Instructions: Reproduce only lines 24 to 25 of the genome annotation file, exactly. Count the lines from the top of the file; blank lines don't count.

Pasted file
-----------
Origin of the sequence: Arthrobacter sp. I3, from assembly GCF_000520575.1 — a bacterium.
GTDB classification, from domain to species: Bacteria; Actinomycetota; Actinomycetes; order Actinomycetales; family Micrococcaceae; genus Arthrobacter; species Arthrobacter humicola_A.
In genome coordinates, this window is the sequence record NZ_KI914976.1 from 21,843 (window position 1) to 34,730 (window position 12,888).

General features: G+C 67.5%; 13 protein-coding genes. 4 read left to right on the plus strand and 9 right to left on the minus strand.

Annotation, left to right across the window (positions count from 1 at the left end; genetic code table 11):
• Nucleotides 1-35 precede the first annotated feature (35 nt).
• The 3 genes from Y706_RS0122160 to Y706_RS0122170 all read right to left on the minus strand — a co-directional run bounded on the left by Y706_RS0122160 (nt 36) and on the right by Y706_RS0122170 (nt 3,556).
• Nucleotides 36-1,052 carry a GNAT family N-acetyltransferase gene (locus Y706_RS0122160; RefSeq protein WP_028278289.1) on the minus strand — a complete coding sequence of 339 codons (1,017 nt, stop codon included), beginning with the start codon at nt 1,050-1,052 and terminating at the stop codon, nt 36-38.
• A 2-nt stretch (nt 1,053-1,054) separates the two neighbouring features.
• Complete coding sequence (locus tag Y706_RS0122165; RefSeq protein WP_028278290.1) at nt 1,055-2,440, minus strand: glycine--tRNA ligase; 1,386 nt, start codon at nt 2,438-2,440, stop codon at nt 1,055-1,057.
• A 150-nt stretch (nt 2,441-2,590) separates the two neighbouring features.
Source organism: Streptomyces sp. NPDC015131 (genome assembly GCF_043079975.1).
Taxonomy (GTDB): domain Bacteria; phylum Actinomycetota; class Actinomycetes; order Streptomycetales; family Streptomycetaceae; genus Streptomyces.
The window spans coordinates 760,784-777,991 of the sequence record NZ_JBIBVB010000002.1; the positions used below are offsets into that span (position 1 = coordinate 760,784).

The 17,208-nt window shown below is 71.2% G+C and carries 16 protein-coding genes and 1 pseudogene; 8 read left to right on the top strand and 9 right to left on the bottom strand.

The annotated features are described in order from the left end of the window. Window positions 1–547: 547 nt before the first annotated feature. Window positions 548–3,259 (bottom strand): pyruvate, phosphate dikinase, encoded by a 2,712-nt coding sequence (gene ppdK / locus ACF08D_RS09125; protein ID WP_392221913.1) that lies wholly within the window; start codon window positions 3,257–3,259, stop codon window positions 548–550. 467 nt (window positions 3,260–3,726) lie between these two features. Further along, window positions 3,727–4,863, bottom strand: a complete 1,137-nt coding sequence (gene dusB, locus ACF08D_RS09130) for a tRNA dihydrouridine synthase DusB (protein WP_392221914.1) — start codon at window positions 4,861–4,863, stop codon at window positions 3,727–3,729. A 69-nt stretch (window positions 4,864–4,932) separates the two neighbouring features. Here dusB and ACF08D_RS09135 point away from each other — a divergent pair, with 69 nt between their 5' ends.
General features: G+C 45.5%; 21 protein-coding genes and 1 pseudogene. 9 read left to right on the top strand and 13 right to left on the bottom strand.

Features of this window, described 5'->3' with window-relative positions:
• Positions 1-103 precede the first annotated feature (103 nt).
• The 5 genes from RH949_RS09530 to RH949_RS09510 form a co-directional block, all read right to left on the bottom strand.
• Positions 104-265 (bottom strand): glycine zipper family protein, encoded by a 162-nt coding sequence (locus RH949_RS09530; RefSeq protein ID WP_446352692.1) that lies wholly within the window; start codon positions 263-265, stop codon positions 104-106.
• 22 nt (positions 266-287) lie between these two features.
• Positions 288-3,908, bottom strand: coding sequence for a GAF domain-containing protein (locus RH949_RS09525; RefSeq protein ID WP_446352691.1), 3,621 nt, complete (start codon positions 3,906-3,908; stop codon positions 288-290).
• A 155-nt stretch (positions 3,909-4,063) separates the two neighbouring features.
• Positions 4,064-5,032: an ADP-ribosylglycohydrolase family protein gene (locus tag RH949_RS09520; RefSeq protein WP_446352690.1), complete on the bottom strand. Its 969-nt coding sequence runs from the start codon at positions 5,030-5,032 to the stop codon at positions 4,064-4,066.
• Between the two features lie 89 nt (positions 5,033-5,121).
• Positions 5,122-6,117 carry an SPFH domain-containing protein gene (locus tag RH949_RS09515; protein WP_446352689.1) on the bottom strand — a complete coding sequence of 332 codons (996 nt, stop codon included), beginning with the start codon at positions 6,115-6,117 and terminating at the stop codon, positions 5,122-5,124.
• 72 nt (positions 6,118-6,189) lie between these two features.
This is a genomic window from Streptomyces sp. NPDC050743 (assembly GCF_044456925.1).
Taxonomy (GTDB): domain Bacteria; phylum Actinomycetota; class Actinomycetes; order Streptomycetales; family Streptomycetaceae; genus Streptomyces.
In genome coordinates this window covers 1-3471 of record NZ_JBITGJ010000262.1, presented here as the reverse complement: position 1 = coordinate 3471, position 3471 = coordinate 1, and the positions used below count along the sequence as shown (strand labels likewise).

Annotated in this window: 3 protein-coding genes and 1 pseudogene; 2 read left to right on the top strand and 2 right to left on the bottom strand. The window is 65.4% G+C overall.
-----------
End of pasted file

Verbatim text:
• A 155-nt stretch (positions 3,909-4,063) separates the two neighbouring features.
• Positions 4,064-5,032: an ADP-ribosylglycohydrolase family protein gene (locus tag RH949_RS09520; RefSeq protein WP_446352690.1), complete on the bottom strand. Its 969-nt coding sequence runs from the start codon at positions 5,030-5,032 to the stop codon at positions 4,064-4,066.